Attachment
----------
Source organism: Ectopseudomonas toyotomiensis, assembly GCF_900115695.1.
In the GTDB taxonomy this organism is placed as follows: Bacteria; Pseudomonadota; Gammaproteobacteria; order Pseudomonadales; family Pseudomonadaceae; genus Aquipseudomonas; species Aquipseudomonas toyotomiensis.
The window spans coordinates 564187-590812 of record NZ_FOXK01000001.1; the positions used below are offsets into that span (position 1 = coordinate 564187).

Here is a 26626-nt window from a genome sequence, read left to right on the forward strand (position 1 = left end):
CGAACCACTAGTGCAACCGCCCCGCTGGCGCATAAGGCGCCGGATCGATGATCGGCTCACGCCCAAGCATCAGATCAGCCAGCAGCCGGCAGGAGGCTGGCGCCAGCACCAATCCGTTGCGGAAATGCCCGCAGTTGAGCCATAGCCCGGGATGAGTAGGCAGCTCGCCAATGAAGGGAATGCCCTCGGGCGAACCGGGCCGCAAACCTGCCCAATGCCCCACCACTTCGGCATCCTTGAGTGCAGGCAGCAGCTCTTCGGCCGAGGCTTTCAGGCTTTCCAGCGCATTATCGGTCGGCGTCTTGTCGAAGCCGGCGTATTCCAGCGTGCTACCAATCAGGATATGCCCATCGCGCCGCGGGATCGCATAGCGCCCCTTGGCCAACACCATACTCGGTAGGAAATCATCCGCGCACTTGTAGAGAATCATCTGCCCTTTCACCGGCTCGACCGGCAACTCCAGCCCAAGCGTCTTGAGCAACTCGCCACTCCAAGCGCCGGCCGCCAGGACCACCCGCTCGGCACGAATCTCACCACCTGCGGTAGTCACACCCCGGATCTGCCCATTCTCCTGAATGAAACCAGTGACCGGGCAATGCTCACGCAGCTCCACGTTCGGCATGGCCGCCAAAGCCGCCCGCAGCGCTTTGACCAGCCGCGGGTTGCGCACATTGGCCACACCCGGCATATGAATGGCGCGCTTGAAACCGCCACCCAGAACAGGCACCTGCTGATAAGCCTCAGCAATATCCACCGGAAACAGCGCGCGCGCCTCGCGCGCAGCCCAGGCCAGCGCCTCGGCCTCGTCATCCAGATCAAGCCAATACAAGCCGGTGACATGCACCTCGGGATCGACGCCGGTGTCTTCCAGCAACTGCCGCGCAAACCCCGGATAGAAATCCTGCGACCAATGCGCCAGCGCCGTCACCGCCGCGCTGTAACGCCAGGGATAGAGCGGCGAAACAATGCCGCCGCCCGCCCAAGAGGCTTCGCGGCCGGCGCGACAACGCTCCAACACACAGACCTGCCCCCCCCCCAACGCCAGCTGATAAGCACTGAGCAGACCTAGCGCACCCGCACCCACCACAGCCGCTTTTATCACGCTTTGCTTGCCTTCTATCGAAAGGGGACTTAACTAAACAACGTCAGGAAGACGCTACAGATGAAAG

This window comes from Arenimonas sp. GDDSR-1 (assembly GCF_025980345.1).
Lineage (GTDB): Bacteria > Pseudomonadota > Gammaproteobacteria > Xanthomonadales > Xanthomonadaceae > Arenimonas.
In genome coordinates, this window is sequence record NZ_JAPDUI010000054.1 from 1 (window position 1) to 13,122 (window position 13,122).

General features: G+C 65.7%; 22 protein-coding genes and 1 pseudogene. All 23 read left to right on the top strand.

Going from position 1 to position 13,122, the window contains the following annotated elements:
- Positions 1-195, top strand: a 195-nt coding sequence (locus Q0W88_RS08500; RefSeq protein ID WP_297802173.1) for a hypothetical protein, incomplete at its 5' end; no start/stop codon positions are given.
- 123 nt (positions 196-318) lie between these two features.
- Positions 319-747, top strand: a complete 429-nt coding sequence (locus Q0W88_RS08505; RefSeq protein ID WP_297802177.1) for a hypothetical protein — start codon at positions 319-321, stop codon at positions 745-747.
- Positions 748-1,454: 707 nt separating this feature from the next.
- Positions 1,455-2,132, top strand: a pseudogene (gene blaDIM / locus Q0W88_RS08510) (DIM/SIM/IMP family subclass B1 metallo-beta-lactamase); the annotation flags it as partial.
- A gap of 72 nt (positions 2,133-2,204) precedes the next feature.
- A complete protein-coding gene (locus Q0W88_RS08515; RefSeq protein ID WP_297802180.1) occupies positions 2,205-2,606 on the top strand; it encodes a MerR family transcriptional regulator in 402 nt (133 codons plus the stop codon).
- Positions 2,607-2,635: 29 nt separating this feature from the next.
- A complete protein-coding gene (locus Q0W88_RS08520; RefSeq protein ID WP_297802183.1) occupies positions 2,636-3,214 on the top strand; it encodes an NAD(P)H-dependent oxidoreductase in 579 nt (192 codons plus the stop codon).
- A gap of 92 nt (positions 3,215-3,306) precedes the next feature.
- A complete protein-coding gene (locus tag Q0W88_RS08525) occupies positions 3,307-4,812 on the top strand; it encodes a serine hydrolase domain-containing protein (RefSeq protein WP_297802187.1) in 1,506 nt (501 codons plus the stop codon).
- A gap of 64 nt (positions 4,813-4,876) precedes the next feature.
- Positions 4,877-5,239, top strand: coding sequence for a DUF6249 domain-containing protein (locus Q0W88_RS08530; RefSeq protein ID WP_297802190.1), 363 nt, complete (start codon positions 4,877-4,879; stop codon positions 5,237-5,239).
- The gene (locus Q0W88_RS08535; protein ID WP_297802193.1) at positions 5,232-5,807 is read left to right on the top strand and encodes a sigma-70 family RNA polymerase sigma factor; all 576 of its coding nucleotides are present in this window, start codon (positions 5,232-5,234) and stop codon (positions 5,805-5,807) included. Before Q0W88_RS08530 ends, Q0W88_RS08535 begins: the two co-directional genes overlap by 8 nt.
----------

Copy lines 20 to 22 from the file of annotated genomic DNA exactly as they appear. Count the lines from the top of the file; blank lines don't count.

- A gap of 92 nt (positions 3,215-3,306) precedes the next feature.
- A complete protein-coding gene (locus tag Q0W88_RS08525) occupies positions 3,307-4,812 on the top strand; it encodes a serine hydrolase domain-containing protein (RefSeq protein WP_297802187.1) in 1,506 nt (501 codons plus the stop codon).
- A gap of 64 nt (positions 4,813-4,876) precedes the next feature.